Old sweaters turn into a new sweat suit » BERNINA Blog

For the REFEBULOUS challenge I’ve reused a pile of old sweaters of the boys that were too small or no longer loved. I started with the idea to make cool joggers and I ended up with a complete sweat suit. In the pile were many gray items and a cool blue sweater. In the scraps I found some white and pink jersey and jogging to give me a little spring vibe. The design of the color block arose during the making of the sweat suit. Read about my sewing adventure from sweaters to sweat suit in this blog.

Naar de Nederlandse blog

Perfecte scissors: Re-style;-)

Patterns

For the joggers I chose the Skye Joggers from Blank Slate Patterns. Although I usually go for a well-known pattern in refashion or reuse projects, I hadn’t used this pattern before. I think it’s a good pattern with many described options to adjust it for your shape.

The sweater is based on the Vera from Forget me not Patterns. I have used this free pattern before, also here on the BERNINA blog in another color block creation. Although you might nog recognize the sweater anymore, it is a nice go-to pattern to vary with.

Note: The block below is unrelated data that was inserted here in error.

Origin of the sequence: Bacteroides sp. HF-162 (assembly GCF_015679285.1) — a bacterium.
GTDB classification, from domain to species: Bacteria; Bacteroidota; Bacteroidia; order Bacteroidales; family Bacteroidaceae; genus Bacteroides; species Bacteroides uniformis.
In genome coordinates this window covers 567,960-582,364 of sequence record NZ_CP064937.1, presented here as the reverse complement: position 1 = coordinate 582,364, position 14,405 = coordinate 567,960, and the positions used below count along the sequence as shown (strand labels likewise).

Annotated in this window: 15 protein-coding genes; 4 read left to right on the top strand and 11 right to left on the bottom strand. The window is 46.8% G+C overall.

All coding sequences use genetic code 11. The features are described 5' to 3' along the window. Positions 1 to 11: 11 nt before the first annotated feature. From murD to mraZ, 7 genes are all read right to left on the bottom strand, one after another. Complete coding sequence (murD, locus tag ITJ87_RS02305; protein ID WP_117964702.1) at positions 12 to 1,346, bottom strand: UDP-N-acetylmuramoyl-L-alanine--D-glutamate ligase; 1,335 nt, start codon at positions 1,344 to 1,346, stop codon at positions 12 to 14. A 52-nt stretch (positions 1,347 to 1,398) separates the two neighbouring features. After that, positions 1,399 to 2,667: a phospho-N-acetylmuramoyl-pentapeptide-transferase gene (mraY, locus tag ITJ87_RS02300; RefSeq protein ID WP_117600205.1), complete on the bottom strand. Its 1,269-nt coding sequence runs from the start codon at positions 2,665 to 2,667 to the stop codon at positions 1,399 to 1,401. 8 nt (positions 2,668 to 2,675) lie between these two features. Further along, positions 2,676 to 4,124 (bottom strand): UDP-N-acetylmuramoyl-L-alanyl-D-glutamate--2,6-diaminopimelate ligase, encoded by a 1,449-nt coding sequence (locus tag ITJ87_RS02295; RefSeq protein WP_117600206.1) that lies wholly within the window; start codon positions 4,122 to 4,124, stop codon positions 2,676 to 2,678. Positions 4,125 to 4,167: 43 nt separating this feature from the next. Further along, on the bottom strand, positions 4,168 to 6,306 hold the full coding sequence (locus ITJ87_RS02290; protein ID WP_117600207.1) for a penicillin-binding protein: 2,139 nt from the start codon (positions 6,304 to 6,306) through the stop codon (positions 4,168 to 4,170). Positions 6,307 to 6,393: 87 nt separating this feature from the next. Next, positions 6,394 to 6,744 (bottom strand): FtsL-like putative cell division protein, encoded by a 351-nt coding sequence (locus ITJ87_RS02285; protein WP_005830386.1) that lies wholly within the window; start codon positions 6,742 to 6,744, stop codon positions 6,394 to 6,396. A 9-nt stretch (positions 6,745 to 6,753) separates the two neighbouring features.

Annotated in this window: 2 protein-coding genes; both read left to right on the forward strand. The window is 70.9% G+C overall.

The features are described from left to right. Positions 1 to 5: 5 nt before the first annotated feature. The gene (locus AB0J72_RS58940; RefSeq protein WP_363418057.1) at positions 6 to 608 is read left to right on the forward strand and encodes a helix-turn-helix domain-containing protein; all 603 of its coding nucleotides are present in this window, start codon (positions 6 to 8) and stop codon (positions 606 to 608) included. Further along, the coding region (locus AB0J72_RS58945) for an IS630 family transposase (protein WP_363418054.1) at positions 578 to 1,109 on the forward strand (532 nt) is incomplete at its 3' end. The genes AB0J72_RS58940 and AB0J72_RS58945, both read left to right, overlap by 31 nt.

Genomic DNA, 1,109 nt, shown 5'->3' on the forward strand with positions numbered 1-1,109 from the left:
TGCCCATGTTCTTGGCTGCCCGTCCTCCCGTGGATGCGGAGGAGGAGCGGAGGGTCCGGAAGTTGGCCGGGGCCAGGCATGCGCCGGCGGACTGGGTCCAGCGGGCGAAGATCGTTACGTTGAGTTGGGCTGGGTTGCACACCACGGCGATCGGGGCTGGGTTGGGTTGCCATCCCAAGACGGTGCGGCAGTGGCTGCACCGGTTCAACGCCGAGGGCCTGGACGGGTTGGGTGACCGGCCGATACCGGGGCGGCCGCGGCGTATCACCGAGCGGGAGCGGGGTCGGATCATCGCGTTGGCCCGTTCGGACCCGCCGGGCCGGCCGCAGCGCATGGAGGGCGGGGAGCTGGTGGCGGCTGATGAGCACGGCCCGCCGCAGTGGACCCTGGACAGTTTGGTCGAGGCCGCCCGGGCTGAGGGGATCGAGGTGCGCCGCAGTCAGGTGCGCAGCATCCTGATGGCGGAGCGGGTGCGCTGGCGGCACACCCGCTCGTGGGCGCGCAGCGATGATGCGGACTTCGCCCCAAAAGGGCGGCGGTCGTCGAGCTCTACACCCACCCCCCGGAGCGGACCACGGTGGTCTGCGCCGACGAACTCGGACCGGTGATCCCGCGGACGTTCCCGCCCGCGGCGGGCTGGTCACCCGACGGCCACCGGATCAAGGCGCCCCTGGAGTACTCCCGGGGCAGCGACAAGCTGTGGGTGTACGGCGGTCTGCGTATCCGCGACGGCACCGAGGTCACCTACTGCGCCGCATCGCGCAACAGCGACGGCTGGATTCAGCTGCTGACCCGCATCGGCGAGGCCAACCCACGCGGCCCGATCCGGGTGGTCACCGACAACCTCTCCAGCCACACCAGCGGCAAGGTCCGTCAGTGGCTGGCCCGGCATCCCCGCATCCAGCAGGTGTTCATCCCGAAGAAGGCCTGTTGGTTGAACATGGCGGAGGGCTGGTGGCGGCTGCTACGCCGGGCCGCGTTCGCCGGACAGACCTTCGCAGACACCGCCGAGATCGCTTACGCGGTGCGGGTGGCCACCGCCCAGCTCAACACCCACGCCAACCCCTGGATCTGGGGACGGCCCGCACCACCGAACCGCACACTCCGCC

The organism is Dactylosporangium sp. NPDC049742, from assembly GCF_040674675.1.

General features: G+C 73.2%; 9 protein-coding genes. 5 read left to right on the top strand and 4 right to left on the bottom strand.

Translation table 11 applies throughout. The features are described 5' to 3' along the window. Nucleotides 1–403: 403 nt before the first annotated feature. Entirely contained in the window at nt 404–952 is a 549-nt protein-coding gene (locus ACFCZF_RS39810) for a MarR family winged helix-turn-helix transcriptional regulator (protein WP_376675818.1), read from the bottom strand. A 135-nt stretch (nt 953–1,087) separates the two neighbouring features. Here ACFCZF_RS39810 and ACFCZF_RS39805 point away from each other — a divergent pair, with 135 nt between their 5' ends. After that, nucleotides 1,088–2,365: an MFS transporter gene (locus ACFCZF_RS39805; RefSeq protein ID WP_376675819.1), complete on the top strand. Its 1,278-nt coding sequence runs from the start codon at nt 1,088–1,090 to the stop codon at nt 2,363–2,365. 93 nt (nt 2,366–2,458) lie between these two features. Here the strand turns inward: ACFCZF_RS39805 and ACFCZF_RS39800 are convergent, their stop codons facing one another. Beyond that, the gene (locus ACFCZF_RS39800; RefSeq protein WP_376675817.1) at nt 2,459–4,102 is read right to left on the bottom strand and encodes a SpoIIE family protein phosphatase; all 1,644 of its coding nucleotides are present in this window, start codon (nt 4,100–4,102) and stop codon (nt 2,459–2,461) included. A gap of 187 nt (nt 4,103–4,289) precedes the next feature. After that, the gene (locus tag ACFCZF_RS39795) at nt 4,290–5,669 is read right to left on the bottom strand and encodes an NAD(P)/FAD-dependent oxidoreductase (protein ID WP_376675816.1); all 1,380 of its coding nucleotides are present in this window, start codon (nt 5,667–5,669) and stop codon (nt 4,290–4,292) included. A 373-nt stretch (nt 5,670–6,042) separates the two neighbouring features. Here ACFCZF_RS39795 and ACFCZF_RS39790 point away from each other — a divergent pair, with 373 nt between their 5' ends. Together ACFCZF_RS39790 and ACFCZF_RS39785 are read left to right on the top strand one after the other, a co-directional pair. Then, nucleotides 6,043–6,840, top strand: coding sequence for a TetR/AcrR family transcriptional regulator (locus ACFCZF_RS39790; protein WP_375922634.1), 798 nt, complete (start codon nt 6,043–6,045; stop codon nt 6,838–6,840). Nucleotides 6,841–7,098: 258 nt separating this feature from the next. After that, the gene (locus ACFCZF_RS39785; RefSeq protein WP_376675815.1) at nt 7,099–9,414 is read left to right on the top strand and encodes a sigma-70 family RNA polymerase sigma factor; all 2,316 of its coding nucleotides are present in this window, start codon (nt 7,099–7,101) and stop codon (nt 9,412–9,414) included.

Joggers

The color block design of the joggers started with a size 164 joggers. This became the top of the front pattern piece. Then white and pink leftover fabric and at the bottom the blue of the sweater.

Joggers size 164

Leftovers

Bottom leg

The back starts with blue, cut from the blue sweater. One side is the unprinted back (preferably no letters on my buttocks) and the other from sleeves stitched together (but a seam on my buttocks).

Blue buttock

Cutting the fabrics the color block design of the pants was created. I coloured this on a drawn design and could immediately see whether it was going to work or whether I had to make other choices.

I sewed the separate color block parts together with thebernette 64 AIRLOCK

The side seams are first attached with the sewing machine and then overlocked. This gives you just a little more control over connecting the colours.

Pin perpendicularly

Sew over pins so the fabric won’t shift

Because the bottom blue part is already ‘secured’ on one side, you only attach it after the rest of the trouser leg has been put together.

Waistband

The waistband of one of the sweaters was big enough to attach to the sweatpants.

Before I did that I made two holes through which a drawstring could be threaded. I saw this technique at @elizabethsweetwaterpatterns and I was able to try it out right away. Where the holes will be, reinforce the inner side with fusible interfacing. Place a piece of fabric on the right side (sweater fabric in this case). Here you draw a circle the size of the hole. You sew this with a small stitches. Cut the circle and through the hole that is created you pull the piece of fabric to the inside. Iron and, if necessary, secure with a basting stitch or top stitching.

Fusible interfacing wrong side

Stitch round

Pull through the hole